Impact investment has become a very trendy concept. But I think it’s much more than a temporary fad. It’s an investment philosophy that can be applied to the mainstream.
Investing often has a material, but underestimated, impact. For example, when Greece was under extreme pressure a few years ago, choosing whether to take part in their government bond auctions impacted their borrowing cost, feeding directly into the domestic banking system and ultimately the stability of the government. While this is an extreme scenario, allocating capital always has some impact on the entity you are funding.
However, the term 'impact investing' is more often associated with a narrow type of investment, frequently private in nature, with specific and targeted objectives, such as funding a wind farm or new affordable housing.
The next big step is to shift the debate from being around risk mitigation to being one around opportunity
Such impact purists find it hard to reconcile a couple of key principles. How can you invest in public securities, as this is not providing new capital to parts of the economy that desperately need it? How can you generate market beating returns while targeting an impact objective like alleviating poverty?
On the first principle, impact purists are concerned that institutional managers will simply re-brand what they do and dilute the field. I understand their concern but if we’re really going to move the dial in the global allocation of capital to change the future world, it cannot be a niche area. It really has to change the behaviour of the largest global investors and ultimately the policies of the world’s largest corporates. There’s no doubt that investing $50 million in a green energy fund has a very direct impact. I would also argue that investing $5 billion in an index-based methodology incorporating a climate rules-based approach that puts pressure on the world’s largest emitters has a different but equally important impact. For impact to really succeed, you need both approaches.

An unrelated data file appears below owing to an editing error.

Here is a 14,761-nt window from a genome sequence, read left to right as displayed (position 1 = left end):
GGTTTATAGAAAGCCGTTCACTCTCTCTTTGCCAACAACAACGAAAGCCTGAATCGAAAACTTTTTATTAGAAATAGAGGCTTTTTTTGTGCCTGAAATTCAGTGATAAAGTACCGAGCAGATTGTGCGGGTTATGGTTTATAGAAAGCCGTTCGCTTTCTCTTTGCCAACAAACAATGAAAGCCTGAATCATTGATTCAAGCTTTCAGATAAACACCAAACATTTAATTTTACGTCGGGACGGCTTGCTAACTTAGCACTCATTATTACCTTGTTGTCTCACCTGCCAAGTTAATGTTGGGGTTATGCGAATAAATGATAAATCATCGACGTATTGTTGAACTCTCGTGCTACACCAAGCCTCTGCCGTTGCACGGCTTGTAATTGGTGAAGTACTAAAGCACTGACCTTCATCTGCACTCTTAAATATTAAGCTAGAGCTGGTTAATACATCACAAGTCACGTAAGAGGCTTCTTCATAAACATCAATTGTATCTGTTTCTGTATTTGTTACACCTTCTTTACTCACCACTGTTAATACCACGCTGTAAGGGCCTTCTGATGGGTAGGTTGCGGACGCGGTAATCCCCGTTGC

This leads on to the second principle around generating returns. We’ve discussed this at length amongst ourselves and with many other investors, incorporating broader definitions of ESG investment. Sceptics demand to see the data. They want to know if the spectacular failure of German utilities to embrace the transition to renewable energy over the past decade was a failure of E or G, or just simply poor strategic thinking? For us, it’s a moot point. It cost badly positioned investors billions of euros and could have been avoided with a better investment philosophy.
My feeling is the next big step is to shift the debate from being around risk mitigation to being one around opportunity. Let’s continue with the example around the transition to renewable energy. There will be losers, of course, but there are also going to be big winners who can adapt and deploy new clean energy technology. This kills the meaningless argument of having to sacrifice returns.
We believe that companies which embrace long-term sustainable themes of global demographics, the enormous power of robotics, transformational AI, electric vehicles and the third energy revolution will be the winners of tomorrow. Consumers want to own goods and services produced by companies that embrace diversity and take their impact on the environment seriously.
Sure, we should avoid stranded assets and we should understand the devastating effect climate change can have on the long-term viability of a sector or a company. But integrating ESG and impact into your investment process is more than that. We want to engage with companies that haven’t yet adapted to the global long-term trends. By doing this, we will help accelerate change.
For me, impact and investing are connected at the hip. It’s about understanding the DNA of a company.
The rise of populism is driving a new political paradigm. But what does this mean for markets? Could more volatility and higher risk premia across asset classes be round the corner?